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  • Writer's pictureNate Crew

Olive Branches

Updated: Jan 25

Lebanon is having a rough time right now. Violence and lots of bad stuff.

There’s a mountain village in Lebanon named Bcheale. In that village, a grove of 16 olive trees are estimated to be at least 5,000 years old, maybe even older than 6,000. They still produce good olives.

A lot has happened while those olive trees have stood there. While they’ve looked out over so many human generations, we people have done some very impressive things. But we’ve also found many ways to be very nasty toward each other.

Why is that? Must progress and the evolution of civilization always be accompanied by massive brutality? By an unending cycle of domination and conquest? Of course, we’ve always known how to cooperate with each other, too.

And of course, ancient humans had the same ability to be a-holes as we modern ones do. But it seems that there was a pivotal time in history that set a more brutal tone for our cultures from then on. At the risk of oversimplifying how it went, I’ll explain what I understand as the gist of that pivotal change.

We have an expression, “to extend an olive branch,” which basically means to offer peace. This image originated from an ancient people who used to be heavily concentrated in the coastal areas of Lebanon: the Phoenicians.

For a full 1,000 years, the Phoenicians were the single biggest influencers in forming a Mediterranean civilization. Until the Romans conquered them, the beginnings of what we now know as “Western civilization” were germinated and cultivated by the Phoenicians.

It seems they had a tradition of travelling broadly and taking with them olive branches. They prized, gifted and traded these cuttings from olive trees to propagate new trees, teaching native peoples all over the known world how to grow olives and thus be healthier and more self-sustaining. From Greece to Spain to North Africa, they travelled, explored and developed better ways for humans to thrive together.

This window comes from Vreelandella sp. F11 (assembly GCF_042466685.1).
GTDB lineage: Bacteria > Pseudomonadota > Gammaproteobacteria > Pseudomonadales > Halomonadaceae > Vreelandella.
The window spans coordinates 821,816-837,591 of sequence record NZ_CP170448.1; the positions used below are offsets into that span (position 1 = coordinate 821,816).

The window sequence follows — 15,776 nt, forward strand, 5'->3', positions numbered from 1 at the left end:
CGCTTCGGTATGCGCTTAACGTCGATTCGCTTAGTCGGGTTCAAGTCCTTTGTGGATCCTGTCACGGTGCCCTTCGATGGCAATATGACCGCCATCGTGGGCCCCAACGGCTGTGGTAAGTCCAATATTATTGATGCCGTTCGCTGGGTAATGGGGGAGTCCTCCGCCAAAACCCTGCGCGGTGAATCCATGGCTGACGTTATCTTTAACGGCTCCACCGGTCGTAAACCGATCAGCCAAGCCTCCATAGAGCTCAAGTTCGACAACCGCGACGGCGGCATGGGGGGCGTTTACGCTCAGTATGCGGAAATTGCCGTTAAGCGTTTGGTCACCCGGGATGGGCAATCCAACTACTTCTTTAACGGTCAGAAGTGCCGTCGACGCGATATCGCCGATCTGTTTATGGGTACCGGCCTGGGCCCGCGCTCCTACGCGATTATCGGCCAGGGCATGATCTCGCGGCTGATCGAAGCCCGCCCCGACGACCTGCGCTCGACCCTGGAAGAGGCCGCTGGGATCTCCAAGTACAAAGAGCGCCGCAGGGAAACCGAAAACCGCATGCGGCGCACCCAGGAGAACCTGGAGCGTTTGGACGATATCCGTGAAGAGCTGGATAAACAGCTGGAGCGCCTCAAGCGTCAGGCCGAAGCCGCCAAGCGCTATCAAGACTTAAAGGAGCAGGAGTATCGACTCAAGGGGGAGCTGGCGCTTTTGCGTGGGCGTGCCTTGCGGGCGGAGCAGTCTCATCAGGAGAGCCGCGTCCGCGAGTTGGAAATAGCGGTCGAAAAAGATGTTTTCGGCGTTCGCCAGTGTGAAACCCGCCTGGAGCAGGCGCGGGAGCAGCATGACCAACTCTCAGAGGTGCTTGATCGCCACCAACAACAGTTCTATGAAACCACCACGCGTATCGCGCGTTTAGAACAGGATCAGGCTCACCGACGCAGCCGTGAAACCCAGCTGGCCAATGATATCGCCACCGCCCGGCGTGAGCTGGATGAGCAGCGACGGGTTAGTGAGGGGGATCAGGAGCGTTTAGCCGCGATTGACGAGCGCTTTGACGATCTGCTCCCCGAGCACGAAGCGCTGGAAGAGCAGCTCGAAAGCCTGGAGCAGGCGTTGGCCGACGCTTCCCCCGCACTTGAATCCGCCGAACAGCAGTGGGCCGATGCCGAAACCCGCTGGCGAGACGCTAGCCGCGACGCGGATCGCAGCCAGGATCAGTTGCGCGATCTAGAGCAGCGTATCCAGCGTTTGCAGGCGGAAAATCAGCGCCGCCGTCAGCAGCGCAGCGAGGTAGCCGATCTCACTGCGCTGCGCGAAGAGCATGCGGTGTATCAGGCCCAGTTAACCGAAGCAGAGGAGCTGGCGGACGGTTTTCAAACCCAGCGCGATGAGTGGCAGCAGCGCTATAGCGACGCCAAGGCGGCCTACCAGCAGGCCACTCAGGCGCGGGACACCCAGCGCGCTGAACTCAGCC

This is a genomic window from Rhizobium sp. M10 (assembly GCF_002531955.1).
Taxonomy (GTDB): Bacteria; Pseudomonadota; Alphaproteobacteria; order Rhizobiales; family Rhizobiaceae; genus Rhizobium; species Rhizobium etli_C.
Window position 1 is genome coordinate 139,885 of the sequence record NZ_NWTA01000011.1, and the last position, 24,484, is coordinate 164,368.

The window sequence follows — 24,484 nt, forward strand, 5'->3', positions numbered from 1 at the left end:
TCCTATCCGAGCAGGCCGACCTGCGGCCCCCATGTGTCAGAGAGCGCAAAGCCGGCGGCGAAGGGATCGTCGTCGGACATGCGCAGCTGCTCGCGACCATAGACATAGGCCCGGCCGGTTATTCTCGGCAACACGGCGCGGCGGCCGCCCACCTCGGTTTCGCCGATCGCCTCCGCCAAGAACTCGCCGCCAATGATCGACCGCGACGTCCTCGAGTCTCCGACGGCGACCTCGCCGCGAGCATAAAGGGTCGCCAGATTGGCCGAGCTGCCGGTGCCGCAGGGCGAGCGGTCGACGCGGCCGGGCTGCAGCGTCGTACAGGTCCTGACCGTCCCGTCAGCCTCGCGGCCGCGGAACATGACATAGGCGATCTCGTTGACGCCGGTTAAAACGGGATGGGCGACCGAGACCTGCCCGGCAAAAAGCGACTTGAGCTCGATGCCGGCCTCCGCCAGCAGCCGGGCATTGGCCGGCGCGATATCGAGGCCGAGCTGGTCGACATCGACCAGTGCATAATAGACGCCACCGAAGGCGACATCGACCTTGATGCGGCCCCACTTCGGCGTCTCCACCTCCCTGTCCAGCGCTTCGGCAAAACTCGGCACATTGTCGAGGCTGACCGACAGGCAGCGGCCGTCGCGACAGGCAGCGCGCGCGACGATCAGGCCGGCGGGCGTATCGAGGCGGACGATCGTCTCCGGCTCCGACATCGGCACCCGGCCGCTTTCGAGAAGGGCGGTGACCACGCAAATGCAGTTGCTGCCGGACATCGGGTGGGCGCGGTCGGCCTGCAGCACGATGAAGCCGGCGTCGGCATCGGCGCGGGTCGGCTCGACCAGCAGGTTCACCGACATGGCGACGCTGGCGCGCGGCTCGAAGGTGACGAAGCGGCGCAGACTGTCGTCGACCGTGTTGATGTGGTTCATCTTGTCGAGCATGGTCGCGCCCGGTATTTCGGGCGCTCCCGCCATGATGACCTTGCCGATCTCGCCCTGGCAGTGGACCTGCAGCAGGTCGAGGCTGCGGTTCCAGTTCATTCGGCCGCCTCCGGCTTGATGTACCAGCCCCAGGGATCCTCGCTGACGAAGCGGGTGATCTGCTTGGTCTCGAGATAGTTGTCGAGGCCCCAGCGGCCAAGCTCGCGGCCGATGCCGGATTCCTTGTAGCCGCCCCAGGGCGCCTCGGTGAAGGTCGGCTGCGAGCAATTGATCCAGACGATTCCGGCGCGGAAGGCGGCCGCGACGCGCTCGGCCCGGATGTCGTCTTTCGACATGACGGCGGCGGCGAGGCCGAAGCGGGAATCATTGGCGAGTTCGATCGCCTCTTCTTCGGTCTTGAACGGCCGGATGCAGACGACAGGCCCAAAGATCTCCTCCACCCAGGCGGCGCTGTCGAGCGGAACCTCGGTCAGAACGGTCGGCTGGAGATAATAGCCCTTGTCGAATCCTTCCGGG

The Phoenicians could do war when they had to, but theirs was not at all a culture or a paradigm of conquest and domination. Curiosity, beneficial alliance networks, localism, and free trade reigned supreme under their influence for many centuries.

Not so with the Romans. As their strength grew and projected out of Italy, it was their way or the highway. And so, when Roman culture and civilization crushed and replaced Carthage and the last strongholds of Phoenician influence, a new tone was set for how Western people groups dealt with each other and others. A tone of militarism, of dominance, of endless dog-eat-dog.

And we have that new underlying current in Western culture to this very day.

Details and other related causes and effects can be debated. But the general truth remains: even our innovative American culture still represents brutal ancient Rome much more than it does the olive-planting Phoenician culture.

So, that’s history. Sometimes, history really sucks. Just ask your native American or African American neighbors how they feel reading the past few centuries of local history.

And history leaves marks that shape how we live right here, today. But for better or worse, the past is what it is. We are where we are. Guilt, blame, and resentment don’t germinate a good future.

Sometimes, I lie awake at night thinking about it all. And I have to admit, a light bulb is glowing. My light bulb is this: does the future need to stay locked to history’s vicious cycles? Or can we start opting for another type of civilization?

Personally, I hope the Lebanese work through their problems to find a better future. I hope we all do. I hope we start right here.

In that hope, I’m cultivating olive trees right here in North Carolina, and I’m publishing books as DeepRichDirt Publishing.

And I hope DeepRichDirt books are always the kind of books that the best of the ancient Phoenicians would have appreciated.

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